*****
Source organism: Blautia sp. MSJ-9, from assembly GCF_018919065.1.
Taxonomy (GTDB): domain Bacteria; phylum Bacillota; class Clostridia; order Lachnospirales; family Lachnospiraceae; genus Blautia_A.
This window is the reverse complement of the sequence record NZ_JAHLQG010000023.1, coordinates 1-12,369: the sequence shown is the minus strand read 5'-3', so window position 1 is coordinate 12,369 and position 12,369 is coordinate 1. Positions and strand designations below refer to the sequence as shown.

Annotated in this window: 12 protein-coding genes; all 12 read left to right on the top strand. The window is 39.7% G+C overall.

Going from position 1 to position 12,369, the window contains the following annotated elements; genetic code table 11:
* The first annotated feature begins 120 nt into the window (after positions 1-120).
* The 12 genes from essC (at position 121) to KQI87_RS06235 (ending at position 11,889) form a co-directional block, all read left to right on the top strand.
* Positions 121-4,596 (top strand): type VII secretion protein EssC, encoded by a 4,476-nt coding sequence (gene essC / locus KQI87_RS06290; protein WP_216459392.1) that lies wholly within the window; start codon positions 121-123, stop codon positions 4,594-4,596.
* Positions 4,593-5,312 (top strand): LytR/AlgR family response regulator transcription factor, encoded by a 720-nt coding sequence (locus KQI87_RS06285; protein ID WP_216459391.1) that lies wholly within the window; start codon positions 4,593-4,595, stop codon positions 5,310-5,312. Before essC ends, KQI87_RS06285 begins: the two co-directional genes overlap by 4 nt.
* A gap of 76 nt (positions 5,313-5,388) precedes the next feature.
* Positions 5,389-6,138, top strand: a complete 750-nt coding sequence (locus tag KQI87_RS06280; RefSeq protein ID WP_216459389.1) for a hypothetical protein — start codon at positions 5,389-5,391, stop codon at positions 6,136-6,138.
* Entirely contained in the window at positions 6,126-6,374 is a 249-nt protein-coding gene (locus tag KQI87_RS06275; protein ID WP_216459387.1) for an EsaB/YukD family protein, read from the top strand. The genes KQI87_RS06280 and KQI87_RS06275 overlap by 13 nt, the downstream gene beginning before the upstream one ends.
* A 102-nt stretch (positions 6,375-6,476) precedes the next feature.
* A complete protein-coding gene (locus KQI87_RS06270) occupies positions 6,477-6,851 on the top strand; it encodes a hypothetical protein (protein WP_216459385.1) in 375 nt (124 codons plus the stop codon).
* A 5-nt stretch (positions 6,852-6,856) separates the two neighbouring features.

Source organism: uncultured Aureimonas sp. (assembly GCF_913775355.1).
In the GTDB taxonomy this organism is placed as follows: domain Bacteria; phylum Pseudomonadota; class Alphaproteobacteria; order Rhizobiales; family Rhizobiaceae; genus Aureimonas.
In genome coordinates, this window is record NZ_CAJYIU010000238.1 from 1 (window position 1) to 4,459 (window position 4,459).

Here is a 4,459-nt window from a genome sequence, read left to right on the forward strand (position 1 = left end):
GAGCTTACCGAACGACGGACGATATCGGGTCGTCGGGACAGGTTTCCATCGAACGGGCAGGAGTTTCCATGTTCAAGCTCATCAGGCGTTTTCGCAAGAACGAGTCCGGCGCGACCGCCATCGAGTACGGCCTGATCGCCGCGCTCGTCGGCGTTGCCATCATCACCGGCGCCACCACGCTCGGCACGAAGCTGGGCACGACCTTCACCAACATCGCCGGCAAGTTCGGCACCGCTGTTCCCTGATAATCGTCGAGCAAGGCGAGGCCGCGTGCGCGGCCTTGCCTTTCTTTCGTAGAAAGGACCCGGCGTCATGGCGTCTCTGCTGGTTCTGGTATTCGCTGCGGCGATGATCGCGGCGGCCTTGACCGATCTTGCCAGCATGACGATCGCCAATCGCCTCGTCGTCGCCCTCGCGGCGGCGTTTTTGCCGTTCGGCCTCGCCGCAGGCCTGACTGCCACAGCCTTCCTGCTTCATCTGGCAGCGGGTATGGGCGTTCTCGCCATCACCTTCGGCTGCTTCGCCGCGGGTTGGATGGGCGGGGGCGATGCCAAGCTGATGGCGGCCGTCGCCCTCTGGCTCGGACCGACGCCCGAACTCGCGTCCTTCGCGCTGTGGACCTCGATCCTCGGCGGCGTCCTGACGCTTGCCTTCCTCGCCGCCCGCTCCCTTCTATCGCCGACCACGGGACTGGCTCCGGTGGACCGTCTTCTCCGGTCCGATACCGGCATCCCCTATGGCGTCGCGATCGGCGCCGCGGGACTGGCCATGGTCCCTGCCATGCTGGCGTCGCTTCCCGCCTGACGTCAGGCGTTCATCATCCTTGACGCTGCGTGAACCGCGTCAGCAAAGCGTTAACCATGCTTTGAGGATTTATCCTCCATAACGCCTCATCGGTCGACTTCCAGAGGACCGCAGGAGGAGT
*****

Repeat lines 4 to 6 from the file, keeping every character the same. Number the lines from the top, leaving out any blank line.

Annotated in this window: 12 protein-coding genes; all 12 read left to right on the top strand. The window is 39.7% G+C overall.

Going from position 1 to position 12,369, the window contains the following annotated elements; genetic code table 11:
* The first annotated feature begins 120 nt into the window (after positions 1-120).